Centuries before the arrival of the Eleutheran Adventurers and Loyalists, Lucayan Indians made their homes in the Bahamas. Having migrated north from Hispaniola a thousand years ago or more, as many as 40,000 Lucayans are thought to have lived among the Bahamian islands.
The Lucayans were a happy, peaceful people, which makes their brutal end at the hands of Columbus and the Spaniards even more tragic. (More about this in a future post.) Within a quarter century, all 40,000 Bahamian Lucayans had been wiped out, leaving nobody to pass down tales of their lives, customs and traditions.
Other than what Columbus wrote about them in his journal, much of what we know about the Lucayans comes from the bits and pieces they left behind. And though many artifacts – shell and stone tools, shards of pottery, rudimentary wooden seats known as duhos – have been found over the years, relatively few Lucayan remains have been uncovered.
Which makes the recent discovery of two Lucayan gravesites near Clarence Town in Long Island all the more valuable.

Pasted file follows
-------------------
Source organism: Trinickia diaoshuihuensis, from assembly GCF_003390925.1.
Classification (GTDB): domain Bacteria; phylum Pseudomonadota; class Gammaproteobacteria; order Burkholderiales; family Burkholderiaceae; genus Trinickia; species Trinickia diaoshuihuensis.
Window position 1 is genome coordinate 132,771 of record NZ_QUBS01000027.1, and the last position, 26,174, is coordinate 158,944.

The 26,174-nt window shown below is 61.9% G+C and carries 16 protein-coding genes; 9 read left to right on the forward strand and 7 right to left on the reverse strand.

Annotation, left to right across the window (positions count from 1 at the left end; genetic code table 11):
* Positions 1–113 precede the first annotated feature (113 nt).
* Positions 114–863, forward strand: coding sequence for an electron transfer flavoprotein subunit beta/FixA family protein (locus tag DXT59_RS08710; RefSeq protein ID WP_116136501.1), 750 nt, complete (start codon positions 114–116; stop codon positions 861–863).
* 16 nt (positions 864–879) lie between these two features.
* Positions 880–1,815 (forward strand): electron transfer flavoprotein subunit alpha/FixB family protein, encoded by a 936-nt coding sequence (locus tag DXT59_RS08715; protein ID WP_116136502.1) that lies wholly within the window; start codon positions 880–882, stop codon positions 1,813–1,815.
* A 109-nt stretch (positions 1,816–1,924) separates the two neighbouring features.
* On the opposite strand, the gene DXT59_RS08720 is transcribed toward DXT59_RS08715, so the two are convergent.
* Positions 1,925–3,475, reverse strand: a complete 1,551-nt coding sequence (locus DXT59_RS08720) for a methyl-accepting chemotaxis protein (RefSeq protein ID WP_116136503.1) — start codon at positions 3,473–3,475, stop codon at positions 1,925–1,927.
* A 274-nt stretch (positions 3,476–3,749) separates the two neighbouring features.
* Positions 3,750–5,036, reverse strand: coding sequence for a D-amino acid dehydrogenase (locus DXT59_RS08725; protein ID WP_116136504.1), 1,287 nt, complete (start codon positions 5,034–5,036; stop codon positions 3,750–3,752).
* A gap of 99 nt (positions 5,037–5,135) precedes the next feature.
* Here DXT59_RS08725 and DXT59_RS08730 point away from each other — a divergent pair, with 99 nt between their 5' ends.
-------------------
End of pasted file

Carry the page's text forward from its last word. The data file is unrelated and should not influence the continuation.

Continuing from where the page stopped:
The remains appear to be those of an elderly male and an older female, both buried face down. Beneath the older female, a third set of remains, thought to be a younger female relative, have also been found. Scientists are confident the remains are Lucayan because they show signs of cranial flattening, a common Lucayan practice.
To date, most Lucayan remains found in the Bahamas have been located in caves or blue holes. These are the first such remains to be excavated from beach dunes, a discovery that may lead to a deeper understanding of Lucayan life and traditions.
A collection of Lucayan artifacts, many located in the remains of a large village discovered near Bita Bay on Green Turtle Cay, can be viewed at the Albert Lowe Museum.